One thing that seems to stand out most prominently is that Catholic school parents, on average, care more about their children's education. The children are more disciplined and don't have to deal with a lot of the same baloney that goes on in public school classrooms.

As for academics, I can say that Catholic schools do not have a gifted program. If your child is tested as gifted, she will split her time with the Catholic school and the local public school for the gifted class.

Catholic schools teach to the middle; from what I hear, public schools teach to the lowest level in the class. Catholic school teachers will work with you and your child if you need more help or need to be challenged more. (My children were on the bright side, and most of their teachers pushed them to do better and expected more of them. Shall I mention here that both of my children received academic scholarships for high school?)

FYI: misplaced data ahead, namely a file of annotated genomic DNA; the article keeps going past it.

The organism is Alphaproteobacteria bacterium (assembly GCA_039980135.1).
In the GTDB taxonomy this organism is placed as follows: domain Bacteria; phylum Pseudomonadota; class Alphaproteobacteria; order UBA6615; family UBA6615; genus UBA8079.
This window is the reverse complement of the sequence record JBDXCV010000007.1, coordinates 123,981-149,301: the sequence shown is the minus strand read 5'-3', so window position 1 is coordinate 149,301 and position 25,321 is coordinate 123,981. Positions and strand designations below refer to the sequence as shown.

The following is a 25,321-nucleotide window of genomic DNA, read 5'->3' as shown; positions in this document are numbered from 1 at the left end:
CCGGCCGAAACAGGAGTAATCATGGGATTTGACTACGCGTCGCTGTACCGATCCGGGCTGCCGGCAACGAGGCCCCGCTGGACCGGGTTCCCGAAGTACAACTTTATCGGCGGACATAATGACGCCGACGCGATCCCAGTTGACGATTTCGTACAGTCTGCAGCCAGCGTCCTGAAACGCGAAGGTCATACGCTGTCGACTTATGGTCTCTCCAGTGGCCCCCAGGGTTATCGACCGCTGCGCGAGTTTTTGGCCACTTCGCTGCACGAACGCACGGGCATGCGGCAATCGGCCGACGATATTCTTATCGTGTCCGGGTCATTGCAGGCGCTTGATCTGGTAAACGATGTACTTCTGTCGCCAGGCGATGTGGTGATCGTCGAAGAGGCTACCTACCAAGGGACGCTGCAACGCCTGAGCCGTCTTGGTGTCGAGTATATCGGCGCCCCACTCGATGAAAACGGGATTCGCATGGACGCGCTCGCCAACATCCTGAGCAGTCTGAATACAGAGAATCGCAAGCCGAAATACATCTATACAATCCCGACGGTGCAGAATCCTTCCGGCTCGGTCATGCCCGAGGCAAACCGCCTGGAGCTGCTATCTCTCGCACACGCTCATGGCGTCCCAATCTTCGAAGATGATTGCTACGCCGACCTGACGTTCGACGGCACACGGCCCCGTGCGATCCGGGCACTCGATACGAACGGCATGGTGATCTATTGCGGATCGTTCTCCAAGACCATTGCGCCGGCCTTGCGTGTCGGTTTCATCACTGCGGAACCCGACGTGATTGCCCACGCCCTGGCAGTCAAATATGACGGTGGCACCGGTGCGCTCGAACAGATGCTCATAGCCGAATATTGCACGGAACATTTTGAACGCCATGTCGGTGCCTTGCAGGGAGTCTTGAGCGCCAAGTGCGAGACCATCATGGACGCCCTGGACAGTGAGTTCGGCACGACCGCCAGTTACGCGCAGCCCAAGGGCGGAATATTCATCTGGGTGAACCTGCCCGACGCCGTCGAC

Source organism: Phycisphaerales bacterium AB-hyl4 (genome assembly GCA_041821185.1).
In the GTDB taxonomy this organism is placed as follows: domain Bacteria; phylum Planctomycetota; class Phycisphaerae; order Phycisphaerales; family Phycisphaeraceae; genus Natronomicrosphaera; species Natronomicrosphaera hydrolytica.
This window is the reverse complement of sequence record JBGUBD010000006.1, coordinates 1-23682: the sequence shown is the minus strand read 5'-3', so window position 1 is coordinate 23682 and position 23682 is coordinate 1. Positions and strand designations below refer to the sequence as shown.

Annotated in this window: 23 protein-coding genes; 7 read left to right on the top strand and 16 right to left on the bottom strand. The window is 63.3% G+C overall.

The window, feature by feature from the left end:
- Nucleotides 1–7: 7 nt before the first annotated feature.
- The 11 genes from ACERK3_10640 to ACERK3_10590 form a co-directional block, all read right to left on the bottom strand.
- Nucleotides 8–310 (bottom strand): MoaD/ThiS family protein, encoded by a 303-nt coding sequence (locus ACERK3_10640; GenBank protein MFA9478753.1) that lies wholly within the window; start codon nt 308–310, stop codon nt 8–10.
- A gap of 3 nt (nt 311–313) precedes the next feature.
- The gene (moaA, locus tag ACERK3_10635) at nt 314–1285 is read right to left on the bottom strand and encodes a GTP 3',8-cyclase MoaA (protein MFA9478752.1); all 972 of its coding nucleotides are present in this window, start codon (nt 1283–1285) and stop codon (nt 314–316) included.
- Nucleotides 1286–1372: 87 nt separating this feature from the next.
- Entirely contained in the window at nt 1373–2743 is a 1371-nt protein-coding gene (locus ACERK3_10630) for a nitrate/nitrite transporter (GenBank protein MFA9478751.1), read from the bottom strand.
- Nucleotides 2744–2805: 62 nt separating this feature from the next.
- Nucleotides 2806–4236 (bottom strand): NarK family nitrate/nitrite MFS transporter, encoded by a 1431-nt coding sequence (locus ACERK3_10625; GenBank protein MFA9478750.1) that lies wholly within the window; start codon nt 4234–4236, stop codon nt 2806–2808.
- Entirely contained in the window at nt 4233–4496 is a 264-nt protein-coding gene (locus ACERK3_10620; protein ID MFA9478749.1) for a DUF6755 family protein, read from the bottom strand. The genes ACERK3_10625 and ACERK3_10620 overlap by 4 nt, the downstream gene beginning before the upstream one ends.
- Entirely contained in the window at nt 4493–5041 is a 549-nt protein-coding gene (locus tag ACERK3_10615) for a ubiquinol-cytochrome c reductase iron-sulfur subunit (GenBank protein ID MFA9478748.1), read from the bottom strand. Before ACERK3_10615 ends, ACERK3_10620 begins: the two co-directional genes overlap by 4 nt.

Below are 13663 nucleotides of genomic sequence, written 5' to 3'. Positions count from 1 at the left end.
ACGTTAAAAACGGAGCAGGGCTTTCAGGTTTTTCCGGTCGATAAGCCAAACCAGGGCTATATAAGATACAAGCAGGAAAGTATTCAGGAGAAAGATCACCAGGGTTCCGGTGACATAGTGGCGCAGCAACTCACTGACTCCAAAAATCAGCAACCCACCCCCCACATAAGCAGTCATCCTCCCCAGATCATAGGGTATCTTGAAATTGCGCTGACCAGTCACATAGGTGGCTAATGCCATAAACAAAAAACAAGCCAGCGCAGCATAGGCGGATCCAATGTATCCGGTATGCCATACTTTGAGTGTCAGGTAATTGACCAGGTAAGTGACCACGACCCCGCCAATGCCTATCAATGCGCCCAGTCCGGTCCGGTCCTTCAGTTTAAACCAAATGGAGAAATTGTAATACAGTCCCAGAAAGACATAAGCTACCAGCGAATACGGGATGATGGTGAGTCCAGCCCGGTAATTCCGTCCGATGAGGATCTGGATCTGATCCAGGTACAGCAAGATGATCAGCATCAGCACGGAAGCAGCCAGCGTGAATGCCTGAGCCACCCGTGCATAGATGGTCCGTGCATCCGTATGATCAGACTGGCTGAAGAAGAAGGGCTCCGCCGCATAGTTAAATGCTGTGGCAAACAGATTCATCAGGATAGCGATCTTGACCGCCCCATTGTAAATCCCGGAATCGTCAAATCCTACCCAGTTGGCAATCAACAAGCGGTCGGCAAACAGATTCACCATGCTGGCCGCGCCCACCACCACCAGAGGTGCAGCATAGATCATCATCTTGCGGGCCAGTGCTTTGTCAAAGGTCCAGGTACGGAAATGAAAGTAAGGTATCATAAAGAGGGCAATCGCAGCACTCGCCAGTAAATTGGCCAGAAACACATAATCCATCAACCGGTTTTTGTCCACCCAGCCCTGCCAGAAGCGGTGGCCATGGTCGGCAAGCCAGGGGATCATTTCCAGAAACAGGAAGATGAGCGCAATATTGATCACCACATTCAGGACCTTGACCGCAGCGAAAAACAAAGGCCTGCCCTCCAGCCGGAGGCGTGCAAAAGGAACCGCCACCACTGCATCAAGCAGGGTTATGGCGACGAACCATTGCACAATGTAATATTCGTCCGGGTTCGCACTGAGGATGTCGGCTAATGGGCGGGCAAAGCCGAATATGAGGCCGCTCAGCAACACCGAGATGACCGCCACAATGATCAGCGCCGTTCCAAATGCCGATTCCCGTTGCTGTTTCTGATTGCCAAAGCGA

The grade school my children attended has a computer lab and a computer class where they were taught basic computer skills up to PowerPoint presentations, over to safe internet searching, etc. Not sure what is available in public schools -- could be more, the same, or less -- I just don't know.

You are allowed to ask your local public school and the Catholic school what they offer. I know the Catholic school would love to talk to you; I would hope the public school would do the same.